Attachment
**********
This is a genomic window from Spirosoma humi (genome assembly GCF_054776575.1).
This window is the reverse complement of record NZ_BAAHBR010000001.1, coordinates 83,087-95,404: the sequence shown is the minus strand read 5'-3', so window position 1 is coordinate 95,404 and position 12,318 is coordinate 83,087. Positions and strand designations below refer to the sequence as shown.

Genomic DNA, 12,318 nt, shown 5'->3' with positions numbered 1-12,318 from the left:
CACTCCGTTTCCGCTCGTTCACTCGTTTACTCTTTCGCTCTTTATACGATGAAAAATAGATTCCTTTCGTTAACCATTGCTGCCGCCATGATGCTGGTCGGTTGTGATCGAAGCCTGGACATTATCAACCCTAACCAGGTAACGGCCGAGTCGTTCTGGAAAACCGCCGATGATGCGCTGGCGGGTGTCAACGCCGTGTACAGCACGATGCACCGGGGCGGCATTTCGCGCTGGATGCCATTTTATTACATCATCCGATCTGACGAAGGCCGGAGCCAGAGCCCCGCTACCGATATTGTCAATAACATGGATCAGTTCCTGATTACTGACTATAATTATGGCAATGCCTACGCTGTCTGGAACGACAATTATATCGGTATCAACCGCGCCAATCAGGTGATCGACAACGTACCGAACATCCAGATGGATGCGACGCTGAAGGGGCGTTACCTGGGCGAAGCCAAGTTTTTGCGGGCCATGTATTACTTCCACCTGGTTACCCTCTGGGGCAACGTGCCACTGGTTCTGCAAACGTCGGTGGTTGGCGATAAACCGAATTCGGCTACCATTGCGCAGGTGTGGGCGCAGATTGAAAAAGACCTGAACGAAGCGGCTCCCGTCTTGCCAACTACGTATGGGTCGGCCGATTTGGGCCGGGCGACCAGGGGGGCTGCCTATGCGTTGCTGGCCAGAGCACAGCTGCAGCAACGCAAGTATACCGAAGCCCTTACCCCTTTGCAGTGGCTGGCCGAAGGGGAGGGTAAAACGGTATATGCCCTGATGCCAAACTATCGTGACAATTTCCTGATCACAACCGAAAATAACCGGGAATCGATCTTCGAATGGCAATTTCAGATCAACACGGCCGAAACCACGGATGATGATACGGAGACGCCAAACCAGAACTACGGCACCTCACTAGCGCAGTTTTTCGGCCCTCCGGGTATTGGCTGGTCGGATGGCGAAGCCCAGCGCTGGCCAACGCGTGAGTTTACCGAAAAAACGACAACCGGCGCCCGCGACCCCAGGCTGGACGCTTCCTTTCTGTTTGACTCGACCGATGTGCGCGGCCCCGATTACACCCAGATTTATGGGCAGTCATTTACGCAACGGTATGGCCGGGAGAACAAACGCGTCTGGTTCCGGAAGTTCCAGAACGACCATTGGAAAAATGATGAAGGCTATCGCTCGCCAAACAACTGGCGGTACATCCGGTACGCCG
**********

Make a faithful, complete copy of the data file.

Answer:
This is a genomic window from Spirosoma humi (genome assembly GCF_054776575.1).
This window is the reverse complement of record NZ_BAAHBR010000001.1, coordinates 83,087-95,404: the sequence shown is the minus strand read 5'-3', so window position 1 is coordinate 95,404 and position 12,318 is coordinate 83,087. Positions and strand designations below refer to the sequence as shown.

Genomic DNA, 12,318 nt, shown 5'->3' with positions numbered 1-12,318 from the left:
CACTCCGTTTCCGCTCGTTCACTCGTTTACTCTTTCGCTCTTTATACGATGAAAAATAGATTCCTTTCGTTAACCATTGCTGCCGCCATGATGCTGGTCGGTTGTGATCGAAGCCTGGACATTATCAACCCTAACCAGGTAACGGCCGAGTCGTTCTGGAAAACCGCCGATGATGCGCTGGCGGGTGTCAACGCCGTGTACAGCACGATGCACCGGGGCGGCATTTCGCGCTGGATGCCATTTTATTACATCATCCGATCTGACGAAGGCCGGAGCCAGAGCCCCGCTACCGATATTGTCAATAACATGGATCAGTTCCTGATTACTGACTATAATTATGGCAATGCCTACGCTGTCTGGAACGACAATTATATCGGTATCAACCGCGCCAATCAGGTGATCGACAACGTACCGAACATCCAGATGGATGCGACGCTGAAGGGGCGTTACCTGGGCGAAGCCAAGTTTTTGCGGGCCATGTATTACTTCCACCTGGTTACCCTCTGGGGCAACGTGCCACTGGTTCTGCAAACGTCGGTGGTTGGCGATAAACCGAATTCGGCTACCATTGCGCAGGTGTGGGCGCAGATTGAAAAAGACCTGAACGAAGCGGCTCCCGTCTTGCCAACTACGTATGGGTCGGCCGATTTGGGCCGGGCGACCAGGGGGGCTGCCTATGCGTTGCTGGCCAGAGCACAGCTGCAGCAACGCAAGTATACCGAAGCCCTTACCCCTTTGCAGTGGCTGGCCGAAGGGGAGGGTAAAACGGTATATGCCCTGATGCCAAACTATCGTGACAATTTCCTGATCACAACCGAAAATAACCGGGAATCGATCTTCGAATGGCAATTTCAGATCAACACGGCCGAAACCACGGATGATGATACGGAGACGCCAAACCAGAACTACGGCACCTCACTAGCGCAGTTTTTCGGCCCTCCGGGTATTGGCTGGTCGGATGGCGAAGCCCAGCGCTGGCCAACGCGTGAGTTTACCGAAAAAACGACAACCGGCGCCCGCGACCCCAGGCTGGACGCTTCCTTTCTGTTTGACTCGACCGATGTGCGCGGCCCCGATTACACCCAGATTTATGGGCAGTCATTTACGCAACGGTATGGCCGGGAGAACAAACGCGTCTGGTTCCGGAAGTTCCAGAACGACCATTGGAAAAATGATGAAGGCTATCGCTCGCCAAACAACTGGCGGTACATCCGGTACGCCG